Australia will not sanction Russian tourists, Ukraine military assistance to continue for the 'long haul' – ABC News

Australia will not sanction Russian tourists, Ukraine military assistance to continue for the 'long haul'
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Australia will not ban Russian tourists from entering the country as part of sanctions on Russia over the war in Ukraine, Defence Minister Richard Marles has said.
Since the start of the conflict, Australia has sanctioned hundreds of Russian individuals and entities, including most of Russia's banking sector and all organisations responsible for the country's sovereign debt.
It has also supplied defence equipment and humanitarian supplies to Ukraine, while outlawing exports of alumina and aluminium ores, including bauxite, to Russia.
The Ukrainian President wants Western nations to essentially ban Russians from entering their countries. Here's what we know about his request and who's supporting it. 
Asked if Australia would also ban Russian tourists, Mr Marles said sanctions were aimed at Russia's government, "not the Russian people themselves".
"This is not something we are considering at the moment," he told the ABC's Insiders program.
Last  month, Ukraine President Volodymyr Zelenskyy asked Western nations to ban Russian citizens from entering their countries.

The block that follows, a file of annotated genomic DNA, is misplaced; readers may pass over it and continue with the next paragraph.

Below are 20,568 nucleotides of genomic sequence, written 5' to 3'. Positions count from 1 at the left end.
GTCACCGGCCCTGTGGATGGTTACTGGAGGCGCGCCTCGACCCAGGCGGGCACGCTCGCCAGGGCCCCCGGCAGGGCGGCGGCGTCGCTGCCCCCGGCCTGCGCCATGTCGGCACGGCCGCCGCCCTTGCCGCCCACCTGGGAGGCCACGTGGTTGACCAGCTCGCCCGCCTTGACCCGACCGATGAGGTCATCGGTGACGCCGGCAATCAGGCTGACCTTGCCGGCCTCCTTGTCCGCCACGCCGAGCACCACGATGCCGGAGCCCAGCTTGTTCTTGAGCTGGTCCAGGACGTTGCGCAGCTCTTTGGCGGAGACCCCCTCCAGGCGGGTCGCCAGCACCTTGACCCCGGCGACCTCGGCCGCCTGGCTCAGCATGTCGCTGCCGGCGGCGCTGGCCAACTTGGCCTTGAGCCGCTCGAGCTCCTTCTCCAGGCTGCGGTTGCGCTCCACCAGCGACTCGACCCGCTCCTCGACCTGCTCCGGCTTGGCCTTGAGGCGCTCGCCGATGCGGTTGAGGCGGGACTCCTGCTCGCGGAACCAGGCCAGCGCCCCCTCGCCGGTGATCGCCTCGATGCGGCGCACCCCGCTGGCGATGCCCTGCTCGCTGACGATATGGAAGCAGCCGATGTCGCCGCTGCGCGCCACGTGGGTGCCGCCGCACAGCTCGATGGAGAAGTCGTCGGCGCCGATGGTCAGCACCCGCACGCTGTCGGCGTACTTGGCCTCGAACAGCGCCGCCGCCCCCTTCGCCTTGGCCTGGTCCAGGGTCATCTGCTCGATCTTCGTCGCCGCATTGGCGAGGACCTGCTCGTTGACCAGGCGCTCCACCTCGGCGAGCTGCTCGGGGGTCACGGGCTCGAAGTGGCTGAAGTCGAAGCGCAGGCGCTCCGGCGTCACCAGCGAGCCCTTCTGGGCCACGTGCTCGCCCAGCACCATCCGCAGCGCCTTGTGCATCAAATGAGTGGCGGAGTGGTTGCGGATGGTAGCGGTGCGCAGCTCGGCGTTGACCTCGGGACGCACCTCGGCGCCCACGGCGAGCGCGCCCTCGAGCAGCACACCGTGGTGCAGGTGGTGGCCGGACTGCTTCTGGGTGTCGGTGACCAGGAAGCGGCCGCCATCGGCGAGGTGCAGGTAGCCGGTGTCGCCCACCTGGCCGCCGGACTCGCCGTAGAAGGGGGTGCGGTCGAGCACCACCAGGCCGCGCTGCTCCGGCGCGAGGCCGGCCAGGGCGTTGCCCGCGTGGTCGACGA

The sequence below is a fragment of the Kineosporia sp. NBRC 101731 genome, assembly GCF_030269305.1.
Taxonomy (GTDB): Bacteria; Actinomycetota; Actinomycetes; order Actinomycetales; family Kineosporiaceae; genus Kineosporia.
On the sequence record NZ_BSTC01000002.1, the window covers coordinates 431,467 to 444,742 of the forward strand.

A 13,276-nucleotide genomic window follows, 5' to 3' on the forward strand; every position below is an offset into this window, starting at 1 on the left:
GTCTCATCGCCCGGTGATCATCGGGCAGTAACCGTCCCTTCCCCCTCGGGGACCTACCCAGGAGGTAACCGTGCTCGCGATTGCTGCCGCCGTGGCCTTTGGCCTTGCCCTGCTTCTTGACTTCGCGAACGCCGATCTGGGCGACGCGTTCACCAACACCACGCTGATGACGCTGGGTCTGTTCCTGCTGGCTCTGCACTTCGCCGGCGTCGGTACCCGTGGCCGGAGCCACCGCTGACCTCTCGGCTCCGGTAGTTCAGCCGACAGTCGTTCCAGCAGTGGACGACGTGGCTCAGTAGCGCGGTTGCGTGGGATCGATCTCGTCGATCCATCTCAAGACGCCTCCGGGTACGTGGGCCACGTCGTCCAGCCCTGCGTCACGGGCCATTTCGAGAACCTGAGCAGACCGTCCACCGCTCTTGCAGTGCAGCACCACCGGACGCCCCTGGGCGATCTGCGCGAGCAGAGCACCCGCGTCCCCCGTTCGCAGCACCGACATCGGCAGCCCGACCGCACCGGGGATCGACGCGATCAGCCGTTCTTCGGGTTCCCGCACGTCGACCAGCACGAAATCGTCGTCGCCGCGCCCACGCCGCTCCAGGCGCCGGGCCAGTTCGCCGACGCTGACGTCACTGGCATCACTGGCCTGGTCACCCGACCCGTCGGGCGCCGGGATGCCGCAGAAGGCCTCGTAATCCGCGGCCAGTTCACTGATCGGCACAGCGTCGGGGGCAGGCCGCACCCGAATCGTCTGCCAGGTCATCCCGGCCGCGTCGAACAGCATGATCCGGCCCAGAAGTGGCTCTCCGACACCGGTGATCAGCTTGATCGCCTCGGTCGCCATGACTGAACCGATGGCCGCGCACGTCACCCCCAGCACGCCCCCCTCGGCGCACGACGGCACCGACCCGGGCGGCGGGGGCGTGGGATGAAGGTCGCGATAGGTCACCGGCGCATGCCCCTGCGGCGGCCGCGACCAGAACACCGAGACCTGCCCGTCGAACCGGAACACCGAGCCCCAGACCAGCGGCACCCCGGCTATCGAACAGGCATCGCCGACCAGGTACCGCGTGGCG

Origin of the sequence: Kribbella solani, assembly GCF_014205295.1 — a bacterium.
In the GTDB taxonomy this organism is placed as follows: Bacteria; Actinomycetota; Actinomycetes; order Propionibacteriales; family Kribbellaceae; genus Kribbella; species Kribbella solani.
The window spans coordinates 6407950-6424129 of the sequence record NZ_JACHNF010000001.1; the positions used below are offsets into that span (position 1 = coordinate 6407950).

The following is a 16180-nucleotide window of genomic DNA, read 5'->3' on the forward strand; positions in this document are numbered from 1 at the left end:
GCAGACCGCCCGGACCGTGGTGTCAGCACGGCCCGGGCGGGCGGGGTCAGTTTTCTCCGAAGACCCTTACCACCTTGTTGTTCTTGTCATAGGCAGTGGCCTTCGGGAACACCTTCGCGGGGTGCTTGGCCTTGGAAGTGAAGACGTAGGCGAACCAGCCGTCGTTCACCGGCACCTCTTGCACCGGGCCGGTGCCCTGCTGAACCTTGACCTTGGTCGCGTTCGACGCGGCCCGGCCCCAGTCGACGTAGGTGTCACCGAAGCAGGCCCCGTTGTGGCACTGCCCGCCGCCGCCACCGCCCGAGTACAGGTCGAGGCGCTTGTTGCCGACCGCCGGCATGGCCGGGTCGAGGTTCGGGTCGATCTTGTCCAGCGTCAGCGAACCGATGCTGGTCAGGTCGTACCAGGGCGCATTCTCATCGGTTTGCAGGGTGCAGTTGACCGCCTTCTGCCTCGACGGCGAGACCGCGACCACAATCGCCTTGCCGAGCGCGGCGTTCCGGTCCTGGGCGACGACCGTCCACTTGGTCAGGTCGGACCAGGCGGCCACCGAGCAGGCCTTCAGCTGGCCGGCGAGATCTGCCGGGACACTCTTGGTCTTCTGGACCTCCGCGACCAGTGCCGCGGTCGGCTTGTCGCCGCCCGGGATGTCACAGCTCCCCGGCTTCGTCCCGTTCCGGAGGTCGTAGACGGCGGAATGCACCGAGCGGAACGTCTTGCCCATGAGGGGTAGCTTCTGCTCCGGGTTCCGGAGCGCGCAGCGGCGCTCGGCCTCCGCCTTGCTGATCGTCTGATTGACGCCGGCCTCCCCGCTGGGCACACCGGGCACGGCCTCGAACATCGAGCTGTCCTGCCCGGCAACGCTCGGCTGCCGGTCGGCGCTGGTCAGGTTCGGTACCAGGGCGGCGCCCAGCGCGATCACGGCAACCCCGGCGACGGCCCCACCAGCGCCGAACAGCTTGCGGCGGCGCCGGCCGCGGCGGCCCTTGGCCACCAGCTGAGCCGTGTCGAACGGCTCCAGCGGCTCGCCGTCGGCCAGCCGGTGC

So far, Poland, Latvia, the Czech Republic and Estonia have stopped issuing tourist visas to Russians and Finland cut the number of visas it issues to Russians by 90 per cent.
In July, Australia pledged 60 Bushmasters and 28 M113AS4 Armoured Vehicles to Ukraine as part of more than $385 million in military assistance.
Mr Marles said that support "making a real difference" to Ukraine forces, calling Australia "one of the largest non-NATO military support of Ukraine".
Mr Marles refused to be drawn on whether Australia would provide more Bushmasters and other protected vehicles to Ukraine after a recent request from the Ukrainian ambassador to Australia.
"I think we do need to be preparing ourselves for protracted conflict here and on that basis, we get that we are going to need to provide support for Ukraine over the long term," Mr Marles said.
Volodymyr Zelenskyy's appeal for Australian-made armoured vehicles has been answered, with Prime Minister Scott Morrison confirming Bushmasters will be sent to join the fight against Russian forces.
Also on Sunday, Mr Marles said Australia's deal with the United States and Britain to build nuclear-powered submarines under an alliance dubbed AUKUS remained "on track".
Australia in June reached a 555 million euro ($820 million) settlement with French military shipyard Naval Group over its 2021 scrapping of a multi-billion-dollar conventional submarine deal in favour of nuclear-powered subs via AUKUS.
"We are confident we will be able to make an announcement about which submarine in the first part of next year," Mr Marles said, adding that it was important not to view the submarine acquisition process as "some kind of competition between the United States and the United Kingdom".
"Both countries are working very closely with us to help us acquire this capability," he said.
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